Guptill plays straight bat to lineup questions
No matter how the Bangladeshi journalists framed their one question, Black Caps opener Martin Guptill still played it with a dead bat.
Over and over again, Guptill was asked how he and the New Zealand team feel about the 4-0 one-day international whitewash they copped at the hands of Bangladeshin 2010..
He hadn't been on that tour, for a start, and for that reason the four defeats had made no lasting impression on him. As for the team, Guptill said they hadn't talked about it and basically didn't care.
It didn't deter the journalists but nor did it get them anywhere.
Neither did an inquiry about how the New Zealand's top-three might look, when they play Bangladesh at the Pallekele Cricket Stadium in their first match of the Twenty20 World Cup tomorrow night (NZT).
The assumption is that Guptill will open with James Franklin, with Brendon McCullum to follow at first drop.
"Not too sure yet. We'll have a meeting about that tomorrow when we get told what the team's going to be so, until then, I'm not too sure,'' Guptill said yesterday.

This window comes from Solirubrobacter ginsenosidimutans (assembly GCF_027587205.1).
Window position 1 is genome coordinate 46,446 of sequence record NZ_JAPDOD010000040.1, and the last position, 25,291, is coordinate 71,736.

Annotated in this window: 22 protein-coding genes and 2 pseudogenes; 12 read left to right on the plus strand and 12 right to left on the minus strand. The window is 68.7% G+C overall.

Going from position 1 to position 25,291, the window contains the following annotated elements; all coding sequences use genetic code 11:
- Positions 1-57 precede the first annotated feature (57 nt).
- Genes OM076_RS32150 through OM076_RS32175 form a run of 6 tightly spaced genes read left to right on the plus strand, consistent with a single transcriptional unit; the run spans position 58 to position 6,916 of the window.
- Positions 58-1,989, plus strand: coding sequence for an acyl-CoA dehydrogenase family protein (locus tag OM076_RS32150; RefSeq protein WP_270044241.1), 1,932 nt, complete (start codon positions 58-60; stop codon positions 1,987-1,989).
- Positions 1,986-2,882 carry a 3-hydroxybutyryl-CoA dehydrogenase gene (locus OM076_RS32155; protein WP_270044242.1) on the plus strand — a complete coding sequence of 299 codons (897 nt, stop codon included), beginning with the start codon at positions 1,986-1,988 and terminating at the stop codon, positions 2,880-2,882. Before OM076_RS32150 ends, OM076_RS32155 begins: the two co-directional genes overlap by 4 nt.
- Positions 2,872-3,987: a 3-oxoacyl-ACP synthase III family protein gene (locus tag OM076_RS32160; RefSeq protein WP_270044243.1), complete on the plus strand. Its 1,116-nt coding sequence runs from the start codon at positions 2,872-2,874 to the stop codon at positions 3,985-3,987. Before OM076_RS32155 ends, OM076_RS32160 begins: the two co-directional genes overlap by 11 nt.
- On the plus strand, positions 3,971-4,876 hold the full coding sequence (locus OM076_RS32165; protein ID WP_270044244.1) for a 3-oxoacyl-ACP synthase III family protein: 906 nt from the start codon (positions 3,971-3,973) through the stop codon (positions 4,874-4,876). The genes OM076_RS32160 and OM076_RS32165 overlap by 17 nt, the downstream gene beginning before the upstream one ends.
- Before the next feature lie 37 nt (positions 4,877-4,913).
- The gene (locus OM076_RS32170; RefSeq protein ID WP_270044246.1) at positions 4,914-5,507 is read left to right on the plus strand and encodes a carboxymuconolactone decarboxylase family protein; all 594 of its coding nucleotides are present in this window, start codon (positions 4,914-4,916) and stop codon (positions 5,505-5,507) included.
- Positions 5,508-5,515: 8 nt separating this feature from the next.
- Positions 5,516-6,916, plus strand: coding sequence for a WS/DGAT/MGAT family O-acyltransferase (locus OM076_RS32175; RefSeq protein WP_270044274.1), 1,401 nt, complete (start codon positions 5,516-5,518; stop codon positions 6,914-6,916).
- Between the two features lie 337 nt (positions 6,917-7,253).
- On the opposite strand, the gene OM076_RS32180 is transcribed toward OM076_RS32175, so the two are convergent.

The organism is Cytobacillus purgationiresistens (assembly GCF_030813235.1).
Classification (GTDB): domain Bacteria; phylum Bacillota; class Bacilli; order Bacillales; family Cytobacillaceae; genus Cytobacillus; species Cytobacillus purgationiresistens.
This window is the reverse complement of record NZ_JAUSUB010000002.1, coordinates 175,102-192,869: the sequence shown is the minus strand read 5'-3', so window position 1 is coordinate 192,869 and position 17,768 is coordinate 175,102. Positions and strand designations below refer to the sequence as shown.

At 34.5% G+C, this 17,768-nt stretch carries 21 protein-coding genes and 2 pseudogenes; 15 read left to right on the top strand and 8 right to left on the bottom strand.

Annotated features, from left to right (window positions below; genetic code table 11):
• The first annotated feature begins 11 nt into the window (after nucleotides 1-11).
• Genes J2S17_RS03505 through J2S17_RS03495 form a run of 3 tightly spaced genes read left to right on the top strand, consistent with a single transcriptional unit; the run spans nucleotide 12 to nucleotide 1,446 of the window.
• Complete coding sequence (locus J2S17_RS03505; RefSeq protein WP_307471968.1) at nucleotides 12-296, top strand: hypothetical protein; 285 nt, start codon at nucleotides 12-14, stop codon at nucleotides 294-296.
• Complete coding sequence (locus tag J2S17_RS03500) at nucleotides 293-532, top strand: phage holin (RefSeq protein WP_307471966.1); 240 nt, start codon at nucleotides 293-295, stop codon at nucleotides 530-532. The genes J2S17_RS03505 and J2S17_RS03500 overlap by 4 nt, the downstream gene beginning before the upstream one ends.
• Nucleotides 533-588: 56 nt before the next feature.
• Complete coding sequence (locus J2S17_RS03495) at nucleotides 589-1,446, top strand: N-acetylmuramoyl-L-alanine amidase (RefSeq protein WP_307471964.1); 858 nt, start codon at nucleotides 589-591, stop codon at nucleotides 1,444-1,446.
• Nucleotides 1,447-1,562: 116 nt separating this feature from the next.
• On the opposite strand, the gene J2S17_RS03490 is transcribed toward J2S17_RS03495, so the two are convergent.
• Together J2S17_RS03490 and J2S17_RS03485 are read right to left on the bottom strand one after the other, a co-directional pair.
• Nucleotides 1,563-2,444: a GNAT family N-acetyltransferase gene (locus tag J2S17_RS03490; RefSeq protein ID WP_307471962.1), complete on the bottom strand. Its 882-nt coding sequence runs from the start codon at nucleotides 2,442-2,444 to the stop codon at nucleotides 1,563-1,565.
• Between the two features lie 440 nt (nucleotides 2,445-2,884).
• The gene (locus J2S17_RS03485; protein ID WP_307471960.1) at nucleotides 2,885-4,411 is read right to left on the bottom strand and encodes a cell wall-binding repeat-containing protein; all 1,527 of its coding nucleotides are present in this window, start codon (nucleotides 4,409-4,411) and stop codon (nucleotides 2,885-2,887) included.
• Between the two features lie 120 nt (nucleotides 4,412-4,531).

If Franklin is promoted top open, then Guptill's confident that he and the Wellington left-hander can form a useful combination.
"I enjoy batting with Franky. We've had a couple of good partnerships in Twenty20 cricket over the last couple of years so hopefully we can continue that on and we compliment each other quite well when we bat together,'' said Guptill.
It's a fair group this one, with Pakistan the remaining team. The top two sides will advance to the Super 8s but it's not a given that one of them will be New Zealand.
"The pool games are probably going to be more pressure-cooker than the Super 8s because if you drop a game the pressure comes on immensely,'' said Black Caps medium pacer Kyle Mills.
"You can probably afford to drop a game [in the Super 8s] and still finish in the top-two in your little group of four. But in a pool of three it gets bit tricky and the pressure's more on pool play in the T20 world cup situation with the way the tournament's set out.''
For all that, Mills said this New Zealand team was looking a wee way beyond the group stage.
"Tournament play seems to really suit us for some reason. We generally seem to make the semifinals in most tournaments going round so we can take a little bit of confidence from that.
"In the group [of players] that we have here, there's quite a few guys that have been in those positions ... and for a few of the guys in that group I guess it could potentially be the last world cups together, so there's a lot of excitement around the group from that point of view.''
Without being seen to be prematurely retiring anyone, Mills himself and allrounders Jacob Oram and Daniel Vettori have probably got more world cups behind them than ahead of them. So if there is a group of guys he's talking about, then presumably it's them.